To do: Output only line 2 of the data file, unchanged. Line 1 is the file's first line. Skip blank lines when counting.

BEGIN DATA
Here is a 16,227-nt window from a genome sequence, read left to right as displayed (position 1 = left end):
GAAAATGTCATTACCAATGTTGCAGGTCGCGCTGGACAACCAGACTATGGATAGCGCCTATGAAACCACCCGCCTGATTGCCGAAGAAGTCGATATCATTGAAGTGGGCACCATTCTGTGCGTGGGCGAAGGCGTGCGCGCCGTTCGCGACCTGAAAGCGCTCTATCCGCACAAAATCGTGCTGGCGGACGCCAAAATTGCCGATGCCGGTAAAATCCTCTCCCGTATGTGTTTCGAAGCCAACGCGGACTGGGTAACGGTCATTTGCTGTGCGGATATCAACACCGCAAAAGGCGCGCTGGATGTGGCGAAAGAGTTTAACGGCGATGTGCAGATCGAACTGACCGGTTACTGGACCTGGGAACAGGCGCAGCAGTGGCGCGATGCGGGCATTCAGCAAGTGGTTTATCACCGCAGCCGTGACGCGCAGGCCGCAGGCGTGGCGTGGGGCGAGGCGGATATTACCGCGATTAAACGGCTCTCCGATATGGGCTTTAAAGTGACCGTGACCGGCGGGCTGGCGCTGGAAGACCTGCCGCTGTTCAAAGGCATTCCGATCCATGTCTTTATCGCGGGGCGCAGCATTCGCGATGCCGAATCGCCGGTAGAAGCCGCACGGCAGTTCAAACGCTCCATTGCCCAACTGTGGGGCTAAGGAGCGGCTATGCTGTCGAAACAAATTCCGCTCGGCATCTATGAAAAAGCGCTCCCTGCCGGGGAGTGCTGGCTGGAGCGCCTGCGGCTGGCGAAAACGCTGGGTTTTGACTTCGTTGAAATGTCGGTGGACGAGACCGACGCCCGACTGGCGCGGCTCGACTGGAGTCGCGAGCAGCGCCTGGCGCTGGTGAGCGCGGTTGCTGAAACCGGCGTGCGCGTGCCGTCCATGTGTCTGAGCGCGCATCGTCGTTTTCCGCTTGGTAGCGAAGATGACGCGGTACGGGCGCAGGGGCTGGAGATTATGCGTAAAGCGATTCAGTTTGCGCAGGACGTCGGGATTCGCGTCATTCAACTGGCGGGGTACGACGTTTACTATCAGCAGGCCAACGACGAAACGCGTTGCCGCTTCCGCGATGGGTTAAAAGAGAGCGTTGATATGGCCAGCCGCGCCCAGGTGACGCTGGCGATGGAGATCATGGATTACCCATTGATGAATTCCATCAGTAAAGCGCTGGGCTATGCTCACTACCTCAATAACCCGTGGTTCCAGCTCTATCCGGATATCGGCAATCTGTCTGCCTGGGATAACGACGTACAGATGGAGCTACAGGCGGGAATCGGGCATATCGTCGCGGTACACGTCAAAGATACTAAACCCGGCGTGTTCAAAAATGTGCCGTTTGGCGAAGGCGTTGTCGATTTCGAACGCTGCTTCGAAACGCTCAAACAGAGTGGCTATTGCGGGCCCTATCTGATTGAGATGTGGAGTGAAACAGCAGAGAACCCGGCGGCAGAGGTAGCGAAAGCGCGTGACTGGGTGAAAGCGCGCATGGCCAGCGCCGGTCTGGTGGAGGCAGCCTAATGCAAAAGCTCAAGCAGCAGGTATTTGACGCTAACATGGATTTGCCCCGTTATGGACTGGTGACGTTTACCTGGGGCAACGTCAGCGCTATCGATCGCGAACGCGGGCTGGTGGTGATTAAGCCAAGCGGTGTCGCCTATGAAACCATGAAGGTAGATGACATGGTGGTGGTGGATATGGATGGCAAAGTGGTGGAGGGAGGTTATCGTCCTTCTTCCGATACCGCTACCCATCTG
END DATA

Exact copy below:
GAAAATGTCATTACCAATGTTGCAGGTCGCGCTGGACAACCAGACTATGGATAGCGCCTATGAAACCACCCGCCTGATTGCCGAAGAAGTCGATATCATTGAAGTGGGCACCATTCTGTGCGTGGGCGAAGGCGTGCGCGCCGTTCGCGACCTGAAAGCGCTCTATCCGCACAAAATCGTGCTGGCGGACGCCAAAATTGCCGATGCCGGTAAAATCCTCTCCCGTATGTGTTTCGAAGCCAACGCGGACTGGGTAACGGTCATTTGCTGTGCGGATATCAACACCGCAAAAGGCGCGCTGGATGTGGCGAAAGAGTTTAACGGCGATGTGCAGATCGAACTGACCGGTTACTGGACCTGGGAACAGGCGCAGCAGTGGCGCGATGCGGGCATTCAGCAAGTGGTTTATCACCGCAGCCGTGACGCGCAGGCCGCAGGCGTGGCGTGGGGCGAGGCGGATATTACCGCGATTAAACGGCTCTCCGATATGGGCTTTAAAGTGACCGTGACCGGCGGGCTGGCGCTGGAAGACCTGCCGCTGTTCAAAGGCATTCCGATCCATGTCTTTATCGCGGGGCGCAGCATTCGCGATGCCGAATCGCCGGTAGAAGCCGCACGGCAGTTCAAACGCTCCATTGCCCAACTGTGGGGCTAAGGAGCGGCTATGCTGTCGAAACAAATTCCGCTCGGCATCTATGAAAAAGCGCTCCCTGCCGGGGAGTGCTGGCTGGAGCGCCTGCGGCTGGCGAAAACGCTGGGTTTTGACTTCGTTGAAATGTCGGTGGACGAGACCGACGCCCGACTGGCGCGGCTCGACTGGAGTCGCGAGCAGCGCCTGGCGCTGGTGAGCGCGGTTGCTGAAACCGGCGTGCGCGTGCCGTCCATGTGTCTGAGCGCGCATCGTCGTTTTCCGCTTGGTAGCGAAGATGACGCGGTACGGGCGCAGGGGCTGGAGATTATGCGTAAAGCGATTCAGTTTGCGCAGGACGTCGGGATTCGCGTCATTCAACTGGCGGGGTACGACGTTTACTATCAGCAGGCCAACGACGAAACGCGTTGCCGCTTCCGCGATGGGTTAAAAGAGAGCGTTGATATGGCCAGCCGCGCCCAGGTGACGCTGGCGATGGAGATCATGGATTACCCATTGATGAATTCCATCAGTAAAGCGCTGGGCTATGCTCACTACCTCAATAACCCGTGGTTCCAGCTCTATCCGGATATCGGCAATCTGTCTGCCTGGGATAACGACGTACAGATGGAGCTACAGGCGGGAATCGGGCATATCGTCGCGGTACACGTCAAAGATACTAAACCCGGCGTGTTCAAAAATGTGCCGTTTGGCGAAGGCGTTGTCGATTTCGAACGCTGCTTCGAAACGCTCAAACAGAGTGGCTATTGCGGGCCCTATCTGATTGAGATGTGGAGTGAAACAGCAGAGAACCCGGCGGCAGAGGTAGCGAAAGCGCGTGACTGGGTGAAAGCGCGCATGGCCAGCGCCGGTCTGGTGGAGGCAGCCTAATGCAAAAGCTCAAGCAGCAGGTATTTGACGCTAACATGGATTTGCCCCGTTATGGACTGGTGACGTTTACCTGGGGCAACGTCAGCGCTATCGATCGCGAACGCGGGCTGGTGGTGATTAAGCCAAGCGGTGTCGCCTATGAAACCATGAAGGTAGATGACATGGTGGTGGTGGATATGGATGGCAAAGTGGTGGAGGGAGGTTATCGTCCTTCTTCCGATACCGCTACCCATCTG